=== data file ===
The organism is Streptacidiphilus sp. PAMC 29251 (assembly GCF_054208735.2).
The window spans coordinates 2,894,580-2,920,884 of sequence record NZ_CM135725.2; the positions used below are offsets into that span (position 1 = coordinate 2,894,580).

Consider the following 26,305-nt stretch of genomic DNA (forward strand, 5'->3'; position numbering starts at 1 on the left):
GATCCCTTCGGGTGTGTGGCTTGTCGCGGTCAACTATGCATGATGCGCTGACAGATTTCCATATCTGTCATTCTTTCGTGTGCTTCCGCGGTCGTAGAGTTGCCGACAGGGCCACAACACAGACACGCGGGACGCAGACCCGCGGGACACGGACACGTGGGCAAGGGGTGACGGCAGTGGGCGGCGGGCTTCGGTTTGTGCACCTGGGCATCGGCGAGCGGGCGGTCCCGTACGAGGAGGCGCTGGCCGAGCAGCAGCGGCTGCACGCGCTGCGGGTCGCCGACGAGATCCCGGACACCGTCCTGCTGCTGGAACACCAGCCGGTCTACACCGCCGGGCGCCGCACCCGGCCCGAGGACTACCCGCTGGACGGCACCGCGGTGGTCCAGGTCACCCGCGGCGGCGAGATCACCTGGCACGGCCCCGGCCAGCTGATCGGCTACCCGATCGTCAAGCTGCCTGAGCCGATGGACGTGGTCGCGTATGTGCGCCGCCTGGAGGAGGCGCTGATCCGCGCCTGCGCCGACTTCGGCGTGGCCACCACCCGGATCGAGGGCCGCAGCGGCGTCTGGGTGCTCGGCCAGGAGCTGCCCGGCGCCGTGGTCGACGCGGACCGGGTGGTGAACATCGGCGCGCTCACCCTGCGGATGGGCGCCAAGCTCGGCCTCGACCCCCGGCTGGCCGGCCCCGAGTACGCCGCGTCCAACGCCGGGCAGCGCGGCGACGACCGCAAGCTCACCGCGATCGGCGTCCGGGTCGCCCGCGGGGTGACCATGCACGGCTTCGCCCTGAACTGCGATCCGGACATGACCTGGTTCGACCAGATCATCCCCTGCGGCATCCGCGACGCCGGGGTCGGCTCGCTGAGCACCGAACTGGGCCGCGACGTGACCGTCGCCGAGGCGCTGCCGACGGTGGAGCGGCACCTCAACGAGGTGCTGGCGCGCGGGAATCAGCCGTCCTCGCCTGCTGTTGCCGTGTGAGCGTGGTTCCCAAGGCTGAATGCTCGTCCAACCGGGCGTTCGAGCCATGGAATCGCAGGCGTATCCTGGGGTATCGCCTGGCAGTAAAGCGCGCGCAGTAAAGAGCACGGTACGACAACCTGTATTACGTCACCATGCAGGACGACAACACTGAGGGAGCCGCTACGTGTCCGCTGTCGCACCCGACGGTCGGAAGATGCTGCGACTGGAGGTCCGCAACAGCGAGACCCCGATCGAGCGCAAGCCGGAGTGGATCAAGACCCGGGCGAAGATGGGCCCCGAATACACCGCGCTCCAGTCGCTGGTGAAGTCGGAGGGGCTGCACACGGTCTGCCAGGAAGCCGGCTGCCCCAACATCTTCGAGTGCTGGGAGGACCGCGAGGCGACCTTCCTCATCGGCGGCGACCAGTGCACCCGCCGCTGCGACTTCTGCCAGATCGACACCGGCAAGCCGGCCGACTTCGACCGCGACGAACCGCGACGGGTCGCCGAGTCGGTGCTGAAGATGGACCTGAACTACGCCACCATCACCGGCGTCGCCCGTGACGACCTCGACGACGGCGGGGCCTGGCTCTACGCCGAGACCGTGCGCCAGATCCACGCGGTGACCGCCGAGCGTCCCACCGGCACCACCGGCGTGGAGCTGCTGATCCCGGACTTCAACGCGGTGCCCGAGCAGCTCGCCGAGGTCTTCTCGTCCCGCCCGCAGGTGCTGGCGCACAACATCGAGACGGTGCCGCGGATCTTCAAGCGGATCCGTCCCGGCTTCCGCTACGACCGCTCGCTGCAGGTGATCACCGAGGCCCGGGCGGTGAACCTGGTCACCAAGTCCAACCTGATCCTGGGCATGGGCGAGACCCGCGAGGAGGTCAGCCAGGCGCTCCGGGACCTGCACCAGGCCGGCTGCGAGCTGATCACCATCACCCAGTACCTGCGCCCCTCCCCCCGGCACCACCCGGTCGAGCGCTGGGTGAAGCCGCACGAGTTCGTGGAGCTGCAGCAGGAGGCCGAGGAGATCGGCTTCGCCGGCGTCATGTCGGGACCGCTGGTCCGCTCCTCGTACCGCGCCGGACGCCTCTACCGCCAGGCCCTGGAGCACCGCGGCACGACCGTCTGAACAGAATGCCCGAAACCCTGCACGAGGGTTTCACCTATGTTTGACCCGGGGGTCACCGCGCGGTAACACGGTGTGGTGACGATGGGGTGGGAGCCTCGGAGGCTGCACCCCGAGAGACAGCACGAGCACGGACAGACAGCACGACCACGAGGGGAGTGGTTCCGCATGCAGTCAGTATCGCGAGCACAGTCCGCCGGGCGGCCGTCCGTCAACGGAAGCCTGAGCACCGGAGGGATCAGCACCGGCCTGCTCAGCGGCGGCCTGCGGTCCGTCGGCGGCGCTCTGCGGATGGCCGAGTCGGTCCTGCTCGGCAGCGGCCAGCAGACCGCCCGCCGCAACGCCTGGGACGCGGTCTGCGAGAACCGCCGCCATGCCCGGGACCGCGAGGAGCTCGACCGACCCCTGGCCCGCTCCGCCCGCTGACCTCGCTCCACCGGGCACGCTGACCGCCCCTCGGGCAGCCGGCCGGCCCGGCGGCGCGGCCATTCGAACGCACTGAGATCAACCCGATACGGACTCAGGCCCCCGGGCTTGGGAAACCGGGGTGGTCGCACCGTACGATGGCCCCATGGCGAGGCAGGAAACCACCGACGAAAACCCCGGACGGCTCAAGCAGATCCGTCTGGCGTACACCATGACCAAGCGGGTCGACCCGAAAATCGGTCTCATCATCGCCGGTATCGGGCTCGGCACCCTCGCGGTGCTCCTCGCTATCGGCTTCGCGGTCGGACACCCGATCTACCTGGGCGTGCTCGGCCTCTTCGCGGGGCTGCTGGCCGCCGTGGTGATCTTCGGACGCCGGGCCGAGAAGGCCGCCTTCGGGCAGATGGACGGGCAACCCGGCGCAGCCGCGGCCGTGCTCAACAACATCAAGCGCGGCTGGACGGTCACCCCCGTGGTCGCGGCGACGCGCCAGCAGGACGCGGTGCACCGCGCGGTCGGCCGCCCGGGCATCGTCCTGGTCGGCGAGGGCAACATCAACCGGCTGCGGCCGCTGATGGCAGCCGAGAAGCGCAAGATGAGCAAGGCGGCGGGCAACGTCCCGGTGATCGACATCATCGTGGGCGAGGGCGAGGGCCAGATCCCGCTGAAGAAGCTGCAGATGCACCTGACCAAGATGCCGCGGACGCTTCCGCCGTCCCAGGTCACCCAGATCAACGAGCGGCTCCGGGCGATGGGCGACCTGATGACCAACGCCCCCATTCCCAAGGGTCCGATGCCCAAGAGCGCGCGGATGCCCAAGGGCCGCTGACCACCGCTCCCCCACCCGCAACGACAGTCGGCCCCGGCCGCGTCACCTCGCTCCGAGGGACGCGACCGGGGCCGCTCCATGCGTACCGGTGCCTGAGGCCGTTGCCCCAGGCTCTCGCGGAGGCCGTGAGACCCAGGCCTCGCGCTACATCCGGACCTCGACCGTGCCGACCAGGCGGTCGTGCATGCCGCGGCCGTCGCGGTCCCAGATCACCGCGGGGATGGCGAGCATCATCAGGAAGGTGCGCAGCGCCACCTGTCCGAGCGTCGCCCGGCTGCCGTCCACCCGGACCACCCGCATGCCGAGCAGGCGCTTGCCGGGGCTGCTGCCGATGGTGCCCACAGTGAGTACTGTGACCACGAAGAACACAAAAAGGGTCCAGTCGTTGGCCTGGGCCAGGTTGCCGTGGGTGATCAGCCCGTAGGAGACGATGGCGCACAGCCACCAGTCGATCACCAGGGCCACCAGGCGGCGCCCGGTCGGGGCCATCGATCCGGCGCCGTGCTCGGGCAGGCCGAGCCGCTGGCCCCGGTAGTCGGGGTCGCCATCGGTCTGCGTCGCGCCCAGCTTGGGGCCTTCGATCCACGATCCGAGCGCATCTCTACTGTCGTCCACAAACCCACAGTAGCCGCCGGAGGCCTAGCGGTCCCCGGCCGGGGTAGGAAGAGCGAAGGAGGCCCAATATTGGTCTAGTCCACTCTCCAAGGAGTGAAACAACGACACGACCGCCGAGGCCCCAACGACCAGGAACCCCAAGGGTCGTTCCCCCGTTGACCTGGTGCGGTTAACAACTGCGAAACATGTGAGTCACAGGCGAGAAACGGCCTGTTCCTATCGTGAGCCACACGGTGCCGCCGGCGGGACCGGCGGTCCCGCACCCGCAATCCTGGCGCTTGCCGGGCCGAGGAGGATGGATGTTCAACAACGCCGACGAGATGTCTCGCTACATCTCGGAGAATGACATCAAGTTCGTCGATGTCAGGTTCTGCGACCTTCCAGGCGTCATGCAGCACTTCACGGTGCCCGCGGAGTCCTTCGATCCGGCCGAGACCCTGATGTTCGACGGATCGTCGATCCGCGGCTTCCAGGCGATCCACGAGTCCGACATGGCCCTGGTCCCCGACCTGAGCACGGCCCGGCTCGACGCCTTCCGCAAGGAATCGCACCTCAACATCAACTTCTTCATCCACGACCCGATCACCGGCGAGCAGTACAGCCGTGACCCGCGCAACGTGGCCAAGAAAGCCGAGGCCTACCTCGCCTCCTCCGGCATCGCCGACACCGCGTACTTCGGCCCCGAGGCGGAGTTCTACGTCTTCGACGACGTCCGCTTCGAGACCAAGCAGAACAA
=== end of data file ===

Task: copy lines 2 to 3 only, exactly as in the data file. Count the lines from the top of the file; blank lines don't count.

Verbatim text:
The window spans coordinates 2,894,580-2,920,884 of sequence record NZ_CM135725.2; the positions used below are offsets into that span (position 1 = coordinate 2,894,580).

Consider the following 26,305-nt stretch of genomic DNA (forward strand, 5'->3'; position numbering starts at 1 on the left):